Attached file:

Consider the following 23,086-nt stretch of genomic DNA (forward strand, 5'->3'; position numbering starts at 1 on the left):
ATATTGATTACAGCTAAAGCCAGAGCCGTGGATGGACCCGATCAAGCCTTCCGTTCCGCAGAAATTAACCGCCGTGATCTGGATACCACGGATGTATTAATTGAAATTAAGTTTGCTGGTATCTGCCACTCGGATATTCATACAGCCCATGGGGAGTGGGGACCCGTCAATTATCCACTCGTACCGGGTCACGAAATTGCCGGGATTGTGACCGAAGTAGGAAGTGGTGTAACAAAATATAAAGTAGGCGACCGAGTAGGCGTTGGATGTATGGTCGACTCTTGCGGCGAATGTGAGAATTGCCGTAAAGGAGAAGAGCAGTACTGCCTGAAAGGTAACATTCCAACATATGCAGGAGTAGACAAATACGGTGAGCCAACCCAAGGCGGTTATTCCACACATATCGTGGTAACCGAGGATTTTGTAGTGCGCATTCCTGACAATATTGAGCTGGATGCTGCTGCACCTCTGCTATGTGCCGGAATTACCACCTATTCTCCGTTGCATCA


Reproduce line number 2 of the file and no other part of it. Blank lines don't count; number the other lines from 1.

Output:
ATATTGATTACAGCTAAAGCCAGAGCCGTGGATGGACCCGATCAAGCCTTCCGTTCCGCAGAAATTAACCGCCGTGATCTGGATACCACGGATGTATTAATTGAAATTAAGTTTGCTGGTATCTGCCACTCGGATATTCATACAGCCCATGGGGAGTGGGGACCCGTCAATTATCCACTCGTACCGGGTCACGAAATTGCCGGGATTGTGACCGAAGTAGGAAGTGGTGTAACAAAATATAAAGTAGGCGACCGAGTAGGCGTTGGATGTATGGTCGACTCTTGCGGCGAATGTGAGAATTGCCGTAAAGGAGAAGAGCAGTACTGCCTGAAAGGTAACATTCCAACATATGCAGGAGTAGACAAATACGGTGAGCCAACCCAAGGCGGTTATTCCACACATATCGTGGTAACCGAGGATTTTGTAGTGCGCATTCCTGACAATATTGAGCTGGATGCTGCTGCACCTCTGCTATGTGCCGGAATTACCACCTATTCTCCGTTGCATCA